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The Historically Underappreciated Morgan Burke

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Wait, Hammer & Rails is supporting Morgan Burke now?

We here at Hammer & Rails (namely me, as I am the fearless tinpot Dictator for Life with a mouth much bigger than my mind) are often quick to bash Morgan Burke. The Big Ten's longest serving athletic director has been at Purdue since 1993 has taken a ton of heat. No lights at Ross-Ade Stadium? Blame Burke! Matt Painter might bolt to Missouri? Blame Burke! They are charging to park for football games in the parking garages now? Blame Burke!

Yes, the venerable Morgan Burke has been blamed for everything here from the football team sucking to, and I may be exaggerating here, smuggling in that gift from the Greeks to Troy.

But I am not here to attack Burke. Like our friends at Crimson Quarry stated we should be thankful for him.

No, I have not been abducted by the Purdue athletic department. I do not have a gun to my head and future credential dangling like the sword of Damocles if I don't write this pro-Burke piece. Instead, I am trying to take a different view.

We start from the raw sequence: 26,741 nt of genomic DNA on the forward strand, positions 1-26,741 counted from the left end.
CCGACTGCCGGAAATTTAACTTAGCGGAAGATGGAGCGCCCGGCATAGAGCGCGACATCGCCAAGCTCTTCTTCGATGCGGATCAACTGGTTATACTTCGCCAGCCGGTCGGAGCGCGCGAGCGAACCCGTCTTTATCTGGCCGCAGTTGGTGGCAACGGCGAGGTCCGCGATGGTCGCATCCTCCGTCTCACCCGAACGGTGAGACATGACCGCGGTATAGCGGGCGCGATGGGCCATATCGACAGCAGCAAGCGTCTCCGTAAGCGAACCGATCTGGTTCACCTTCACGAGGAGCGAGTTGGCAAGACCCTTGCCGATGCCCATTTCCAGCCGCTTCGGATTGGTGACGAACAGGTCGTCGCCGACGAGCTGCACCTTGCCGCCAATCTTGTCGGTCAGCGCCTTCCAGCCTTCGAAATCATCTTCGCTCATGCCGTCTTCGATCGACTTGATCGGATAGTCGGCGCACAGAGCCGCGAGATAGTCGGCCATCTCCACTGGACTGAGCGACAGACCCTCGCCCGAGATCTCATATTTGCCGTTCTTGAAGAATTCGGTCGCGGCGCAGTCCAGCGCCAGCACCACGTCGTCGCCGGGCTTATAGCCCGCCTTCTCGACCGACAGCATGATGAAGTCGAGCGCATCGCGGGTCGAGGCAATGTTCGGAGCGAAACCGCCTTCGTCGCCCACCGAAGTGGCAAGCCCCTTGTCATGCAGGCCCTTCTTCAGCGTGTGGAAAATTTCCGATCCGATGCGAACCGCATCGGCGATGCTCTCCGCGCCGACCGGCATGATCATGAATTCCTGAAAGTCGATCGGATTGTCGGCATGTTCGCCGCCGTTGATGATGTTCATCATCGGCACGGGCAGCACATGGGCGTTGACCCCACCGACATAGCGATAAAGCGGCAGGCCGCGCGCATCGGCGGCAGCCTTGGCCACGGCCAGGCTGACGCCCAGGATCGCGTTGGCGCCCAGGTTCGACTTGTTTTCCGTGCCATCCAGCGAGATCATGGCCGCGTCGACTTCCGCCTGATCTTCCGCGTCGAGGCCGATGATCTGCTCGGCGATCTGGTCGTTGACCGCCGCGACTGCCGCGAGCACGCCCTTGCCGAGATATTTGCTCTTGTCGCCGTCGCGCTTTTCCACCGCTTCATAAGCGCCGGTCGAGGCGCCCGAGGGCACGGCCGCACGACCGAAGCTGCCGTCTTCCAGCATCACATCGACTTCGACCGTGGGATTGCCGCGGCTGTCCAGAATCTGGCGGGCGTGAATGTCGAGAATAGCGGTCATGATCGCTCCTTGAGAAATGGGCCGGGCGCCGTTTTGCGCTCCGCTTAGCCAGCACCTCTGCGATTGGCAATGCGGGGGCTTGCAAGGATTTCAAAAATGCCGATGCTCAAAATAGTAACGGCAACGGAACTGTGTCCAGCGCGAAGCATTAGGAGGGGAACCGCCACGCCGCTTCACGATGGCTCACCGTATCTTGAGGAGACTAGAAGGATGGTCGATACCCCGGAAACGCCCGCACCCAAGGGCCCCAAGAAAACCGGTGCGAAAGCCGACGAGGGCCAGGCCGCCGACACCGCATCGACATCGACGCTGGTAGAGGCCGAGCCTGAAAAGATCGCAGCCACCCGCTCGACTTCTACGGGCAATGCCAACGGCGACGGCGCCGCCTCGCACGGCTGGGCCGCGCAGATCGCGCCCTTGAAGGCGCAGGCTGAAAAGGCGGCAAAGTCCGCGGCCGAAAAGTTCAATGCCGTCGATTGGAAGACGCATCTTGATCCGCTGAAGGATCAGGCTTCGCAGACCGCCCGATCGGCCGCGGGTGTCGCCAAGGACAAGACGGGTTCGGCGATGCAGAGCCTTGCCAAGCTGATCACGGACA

Let's try to remember what Purdue athletics was like when Burke took office in 1993. As I have often written, Purdue has the worst athletic department historically in the Big Ten. When Burke took over on January 1, 1993, that was even more true:

  • Football had just finished year No. 8 of what would be a 12-year bowl-less streak and had been to only five bowls total.
  • Purdue had a single team National championship in any sport: 1961 Men's Golf.
  • Women's softball and soccer simply did not exist yet.
  • Baseball was playing in a stadium most high schools would feel was sub-par.
  • The only thing of note for the entire athletic department was Gene Keady's Big Ten success, and even then he had won only three conference titles.
  • The swimming and diving teams were competing in a dank half pool somewhere in Lambert Fieldhouse.
  • Ross-Ade Stadium and Mackey Arena were serviceable venues that were in need of renovation.

This was also at before the cash cow that is conference television rights. There were no large checks from the Barbasol and Rotel sugar daddies that we get now. Basically Purdue was operating on a shoestring budget compared to today, in awful facilities, and was sucking as a result.

This is where Burke has really shined when you look at things with a more critical eye. Since taking over there has been at least modest success where before there was none aside from the occasional Big Ten basketball title. Some of Burke's highlights:

  • Two National Championships in women's basketball (1999) and women's golf (2010) with a runner-up finish for basketball (2001) and two for golf (2007 and 2011)
  • A total of 12 bowl games in 16 seasons from 1997 to 2012, including a Big Ten title and elusive Rose Bowl.
  • Four men's basketball Big Ten titles, including three in a row from 1994-96.
  • New facilities for the following programs: women's soccer, softball, baseball, swimming & diving, tennis. They are nice facilities too.
  • Major upgrades to Mackey Arena and Ross-Ade Stadium.